Documenting the historical rise of Japan’s most successful metal band, X Japan, the film pays particular focus on drummer, pianist, composer and co-founder Yoshiki. A man of extraordinary musical talents yet convinced he is somewhat followed by a dark curse, alongside childhood best friend and singer Toshi as they discuss the history of the band and past members.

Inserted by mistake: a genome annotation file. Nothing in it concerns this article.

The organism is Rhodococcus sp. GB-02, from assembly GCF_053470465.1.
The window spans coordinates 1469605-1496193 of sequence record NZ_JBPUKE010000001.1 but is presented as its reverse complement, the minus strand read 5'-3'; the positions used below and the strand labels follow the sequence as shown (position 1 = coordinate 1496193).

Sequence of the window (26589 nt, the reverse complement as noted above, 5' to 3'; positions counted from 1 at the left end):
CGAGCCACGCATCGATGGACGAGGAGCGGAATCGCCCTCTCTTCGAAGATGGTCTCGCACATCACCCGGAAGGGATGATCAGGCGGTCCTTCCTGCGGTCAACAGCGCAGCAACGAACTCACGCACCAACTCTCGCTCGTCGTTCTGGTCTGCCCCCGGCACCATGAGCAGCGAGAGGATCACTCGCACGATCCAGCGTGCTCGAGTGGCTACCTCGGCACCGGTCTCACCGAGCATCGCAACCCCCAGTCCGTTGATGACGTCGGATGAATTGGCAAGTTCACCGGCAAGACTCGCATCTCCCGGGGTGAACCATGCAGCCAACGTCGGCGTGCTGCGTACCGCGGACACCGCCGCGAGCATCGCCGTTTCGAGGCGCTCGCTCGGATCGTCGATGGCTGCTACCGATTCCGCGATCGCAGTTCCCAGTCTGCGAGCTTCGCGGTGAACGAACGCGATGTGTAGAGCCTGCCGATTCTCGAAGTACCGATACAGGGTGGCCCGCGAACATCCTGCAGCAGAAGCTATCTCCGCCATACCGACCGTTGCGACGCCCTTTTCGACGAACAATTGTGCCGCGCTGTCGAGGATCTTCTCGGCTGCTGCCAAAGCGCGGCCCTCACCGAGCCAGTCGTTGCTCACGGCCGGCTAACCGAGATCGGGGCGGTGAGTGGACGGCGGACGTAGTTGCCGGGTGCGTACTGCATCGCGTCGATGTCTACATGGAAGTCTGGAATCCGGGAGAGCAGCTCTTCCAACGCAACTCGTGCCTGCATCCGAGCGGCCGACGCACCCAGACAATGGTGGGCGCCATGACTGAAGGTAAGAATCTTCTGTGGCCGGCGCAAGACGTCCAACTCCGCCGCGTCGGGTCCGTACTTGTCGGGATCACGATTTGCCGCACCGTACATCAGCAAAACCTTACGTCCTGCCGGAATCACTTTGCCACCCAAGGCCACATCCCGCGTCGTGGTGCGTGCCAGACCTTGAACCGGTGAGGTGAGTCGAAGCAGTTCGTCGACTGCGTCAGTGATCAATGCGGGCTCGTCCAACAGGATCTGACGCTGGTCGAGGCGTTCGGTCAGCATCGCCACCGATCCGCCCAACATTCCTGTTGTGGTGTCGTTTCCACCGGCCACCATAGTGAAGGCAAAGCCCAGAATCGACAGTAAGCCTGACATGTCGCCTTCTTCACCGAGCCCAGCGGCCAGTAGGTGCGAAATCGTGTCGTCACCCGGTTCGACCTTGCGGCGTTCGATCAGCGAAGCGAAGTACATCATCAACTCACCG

As an outsider, with little knowledge, the film does an okay job in painting a picture on what a cultural phenomenon the band have, not only in Japan, but worldwide. Celebrity endorsements from Gene Simmons and Stan Lee are implemented to exemplify their stature, Gene Simmons making the claim they’d be the biggest band in the world if their first language was English. Although, going by the lyrics, which make Nickelback’s seem less like a cringe fest, it’s a little hard to fathom. Nevertheless, footage of the bands live performances are spectacular showcases and support the narrative. However it is with the narrative the problem of the documentary lies. The story and history of the band are too big for the hour and a half it has giving itself, thus you have a somewhat incoherent piece that stumbles along, hopping from one significant event to another rather than ever sinking its teeth in, especially with various significant events that are tragic and sometimes fascinating. It lacks a clear focus, with a somewhat generalised view point, that doesn’t allow to jump the scale from interesting to fascinating, which is a shame, because a documentary about this band deserves that X-Factor.